Frank O’Donnell: collaboration key in driving forward life sciences growth

editorial image
0
Have your say

A year is a long time in life sciences – and in Scotland, the last 12 months have seen some incredible progress for the industry.

Last November, this supplement and the conference which followed brought the life sciences community together around the new sector strategy and its four key pillars. A year on and the strategy is delivering for Scotland.

Attend The Scotsman life sciences conference >>

The most tangible development was the announcement in July that the Medicines Manufacturing Innovation Centre (MMIC) is coming to Renfrewshire. We can talk forever and a day about collaboration, but this is a great example of collaboration made real. Public bodies in Scotland and the wider UK (Scottish Enterprise and Innovate UK) have provided a combined £28 million to kick-start the project – an excellent example of cross-border collaboration to deliver a fantastic facility.

Yet this collaboration goes much deeper, with industry in the form of GSK and AstraZeneca pledging a combined £14m to the project. There is the promise of much more to come in future from the private sector as the centre starts to deliver on its pledge to bring vital drugs to market much more quickly and efficiently.

You can read more about the MMIC – and many more examples of progress in life sciences in Scotland – throughout this supplement.

Superb collaboration continues, especially in innovation centres such as Stratified Medicine Scotland, a joint effort between four NHS health boards, four universities and industry partners. This three-way alliance, often called the Triple Helix, is leading the world in precision medicine – tackling chronic disease more effectively by using complex analysis 
to give the right patient the right treatment at the right time.

From the Triple Helix to the refreshed skill strategy to the new Innovation Landscape map (to help young and growing life sciences businesses access the support they need), momentum is gathering. But that momentum will not gain pace by reflecting on what has been achieved, but by concentrating on what comes next – and that’s the really good news.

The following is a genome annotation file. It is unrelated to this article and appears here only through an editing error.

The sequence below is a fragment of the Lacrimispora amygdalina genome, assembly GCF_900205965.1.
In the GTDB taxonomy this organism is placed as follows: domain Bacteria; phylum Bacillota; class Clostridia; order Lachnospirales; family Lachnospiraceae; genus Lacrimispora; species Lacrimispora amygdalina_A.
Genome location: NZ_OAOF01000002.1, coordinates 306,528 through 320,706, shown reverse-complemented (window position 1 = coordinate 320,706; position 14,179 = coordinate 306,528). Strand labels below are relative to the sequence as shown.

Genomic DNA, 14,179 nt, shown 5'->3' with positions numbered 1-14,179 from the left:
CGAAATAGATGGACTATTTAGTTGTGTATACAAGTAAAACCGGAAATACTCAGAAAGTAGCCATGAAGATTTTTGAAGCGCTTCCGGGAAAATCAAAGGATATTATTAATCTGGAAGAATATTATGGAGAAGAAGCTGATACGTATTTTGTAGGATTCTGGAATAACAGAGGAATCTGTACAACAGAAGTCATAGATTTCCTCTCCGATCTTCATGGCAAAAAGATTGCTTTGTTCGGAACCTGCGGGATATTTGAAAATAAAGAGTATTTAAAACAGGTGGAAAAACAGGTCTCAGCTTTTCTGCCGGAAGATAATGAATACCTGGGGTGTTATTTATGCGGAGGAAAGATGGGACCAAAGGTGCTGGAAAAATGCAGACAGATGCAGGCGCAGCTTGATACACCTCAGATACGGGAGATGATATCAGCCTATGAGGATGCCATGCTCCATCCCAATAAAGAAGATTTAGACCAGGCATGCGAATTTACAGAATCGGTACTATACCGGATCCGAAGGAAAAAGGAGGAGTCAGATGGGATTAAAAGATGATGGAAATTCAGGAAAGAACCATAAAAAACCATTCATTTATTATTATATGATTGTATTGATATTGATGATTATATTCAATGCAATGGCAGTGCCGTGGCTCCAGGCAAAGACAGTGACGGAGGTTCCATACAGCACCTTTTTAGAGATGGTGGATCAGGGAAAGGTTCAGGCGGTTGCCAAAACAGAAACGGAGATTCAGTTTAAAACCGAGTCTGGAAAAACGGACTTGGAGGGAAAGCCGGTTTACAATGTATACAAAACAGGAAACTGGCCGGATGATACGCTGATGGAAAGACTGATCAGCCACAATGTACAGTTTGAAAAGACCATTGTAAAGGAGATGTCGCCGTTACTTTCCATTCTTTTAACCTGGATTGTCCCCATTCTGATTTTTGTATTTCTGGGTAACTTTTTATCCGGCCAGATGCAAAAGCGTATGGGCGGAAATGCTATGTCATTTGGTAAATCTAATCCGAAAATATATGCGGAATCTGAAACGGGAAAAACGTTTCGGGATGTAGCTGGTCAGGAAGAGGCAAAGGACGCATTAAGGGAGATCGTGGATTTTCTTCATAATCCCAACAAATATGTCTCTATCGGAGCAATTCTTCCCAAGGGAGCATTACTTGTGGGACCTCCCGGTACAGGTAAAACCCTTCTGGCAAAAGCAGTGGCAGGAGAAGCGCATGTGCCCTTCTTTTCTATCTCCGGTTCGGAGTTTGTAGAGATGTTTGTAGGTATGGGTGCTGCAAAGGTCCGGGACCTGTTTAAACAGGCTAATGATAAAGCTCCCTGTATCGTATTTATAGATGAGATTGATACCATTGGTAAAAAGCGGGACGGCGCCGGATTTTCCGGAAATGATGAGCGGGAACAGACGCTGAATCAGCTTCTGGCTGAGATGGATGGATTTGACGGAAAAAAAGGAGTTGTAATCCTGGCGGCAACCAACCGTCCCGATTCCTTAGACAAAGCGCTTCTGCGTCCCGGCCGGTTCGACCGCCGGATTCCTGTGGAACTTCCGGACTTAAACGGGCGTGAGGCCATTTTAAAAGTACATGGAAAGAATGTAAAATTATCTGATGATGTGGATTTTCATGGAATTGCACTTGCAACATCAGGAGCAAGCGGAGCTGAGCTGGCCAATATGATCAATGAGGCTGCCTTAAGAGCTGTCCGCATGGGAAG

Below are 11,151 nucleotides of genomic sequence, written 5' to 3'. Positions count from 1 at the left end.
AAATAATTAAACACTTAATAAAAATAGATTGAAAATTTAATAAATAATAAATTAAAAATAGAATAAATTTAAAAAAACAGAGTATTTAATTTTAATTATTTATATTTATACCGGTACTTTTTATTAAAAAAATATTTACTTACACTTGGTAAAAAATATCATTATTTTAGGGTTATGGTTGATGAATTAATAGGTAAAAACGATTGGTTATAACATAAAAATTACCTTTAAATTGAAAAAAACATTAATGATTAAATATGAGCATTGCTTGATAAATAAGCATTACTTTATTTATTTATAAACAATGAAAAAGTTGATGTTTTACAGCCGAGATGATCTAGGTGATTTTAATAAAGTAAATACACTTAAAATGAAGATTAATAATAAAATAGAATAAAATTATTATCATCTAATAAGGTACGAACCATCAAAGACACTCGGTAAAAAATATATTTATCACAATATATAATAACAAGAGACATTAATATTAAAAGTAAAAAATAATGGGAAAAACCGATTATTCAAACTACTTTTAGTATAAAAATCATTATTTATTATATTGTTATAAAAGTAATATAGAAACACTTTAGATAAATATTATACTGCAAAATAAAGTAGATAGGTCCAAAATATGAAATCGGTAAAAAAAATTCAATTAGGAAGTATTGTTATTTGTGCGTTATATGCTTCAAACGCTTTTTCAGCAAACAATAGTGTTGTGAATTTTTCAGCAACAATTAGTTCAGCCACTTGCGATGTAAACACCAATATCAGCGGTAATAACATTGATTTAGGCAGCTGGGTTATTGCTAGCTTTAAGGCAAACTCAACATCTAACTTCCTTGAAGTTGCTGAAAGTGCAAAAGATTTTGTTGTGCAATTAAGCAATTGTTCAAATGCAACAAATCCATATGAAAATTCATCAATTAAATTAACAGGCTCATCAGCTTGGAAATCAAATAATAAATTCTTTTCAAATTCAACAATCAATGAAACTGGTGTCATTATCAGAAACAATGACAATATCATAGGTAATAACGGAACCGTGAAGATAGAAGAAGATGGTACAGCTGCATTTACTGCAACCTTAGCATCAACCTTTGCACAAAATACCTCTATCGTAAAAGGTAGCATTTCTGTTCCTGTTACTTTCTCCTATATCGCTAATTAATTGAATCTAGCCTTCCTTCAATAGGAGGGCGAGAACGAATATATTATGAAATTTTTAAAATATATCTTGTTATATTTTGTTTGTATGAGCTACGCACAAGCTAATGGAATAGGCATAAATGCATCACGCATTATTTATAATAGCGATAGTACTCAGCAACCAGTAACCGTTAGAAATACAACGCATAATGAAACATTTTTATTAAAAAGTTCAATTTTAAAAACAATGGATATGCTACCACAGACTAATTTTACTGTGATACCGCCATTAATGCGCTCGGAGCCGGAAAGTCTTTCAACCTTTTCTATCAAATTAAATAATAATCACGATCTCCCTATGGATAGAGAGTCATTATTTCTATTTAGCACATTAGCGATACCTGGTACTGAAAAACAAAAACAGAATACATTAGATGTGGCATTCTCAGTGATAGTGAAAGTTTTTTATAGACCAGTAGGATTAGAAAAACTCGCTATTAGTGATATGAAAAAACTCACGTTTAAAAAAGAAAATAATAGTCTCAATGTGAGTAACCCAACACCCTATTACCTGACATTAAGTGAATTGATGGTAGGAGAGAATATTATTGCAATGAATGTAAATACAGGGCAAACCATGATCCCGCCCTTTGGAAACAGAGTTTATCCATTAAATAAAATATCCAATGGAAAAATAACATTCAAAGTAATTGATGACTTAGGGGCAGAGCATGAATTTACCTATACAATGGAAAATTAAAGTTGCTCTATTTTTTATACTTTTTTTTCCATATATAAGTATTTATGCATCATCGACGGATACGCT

Life Sciences Scotland is building closer links with Scottish Development International to strengthen overseas trade development and inward investment. The next generation of young leaders is being recruited for the next Life and Chemical Sciences Leadership Master Class programme. And Academic Health Science Partnerships are being reviewed, with the aim of creating a uniform approach across Scotland.

What does all that mean? It means a more joined-up approach to export markets, a clear pipeline of new and hungry industry leaders and greater collaboration between academia, the NHS and industry at a regional level.

Everything comes back to those two key words: momentum and collaboration. That’s why this year’s conference – a joint venture between Life Sciences Scotland and The Scotsman – is called Moving Forward Together: To 2025 and Beyond.

2025 is the date chosen by Life Sciences Scotland to reach its ambitious annual turnover target of £8 billion. How far we are down that path will be revealed soon, with the forthcoming release of the latest figures from the Office of National Statistics.

But as Carina Healy of CMS says in this supplement, it’s not just about the metrics, it’s about a mindset of growth.

That attitude has become embedded even more deeply in Scotland’s life sciences community over the last 12 months.

Much has been achieved – but there is also much more to do. Brexit brings undoubted challenges to both the life sciences sector and to the wider economy but there is an underlying strength to life sciences in Scotland, and a shared purpose to rise to challenges and meet them head-on.

This means working as Team Scotland, but also understanding that there are times when a UK-wide effort can deliver greater results.

The Medicines Manufacturing Innovation Centre illustrates this perfectly – and as contributors to this supplement remind us, it also shows us that Scotland needs to focus on its real strengths in life sciences but also work with its UK neighbours where appropriate.

Collaboration is deep and wide. Momentum is strong and gathering speed. So let’s all redouble our efforts to make sure that, in another 12 months, we can reflect again on another terrific year of progress.

Frank O’Donnell is the editorial director of The Scotsman.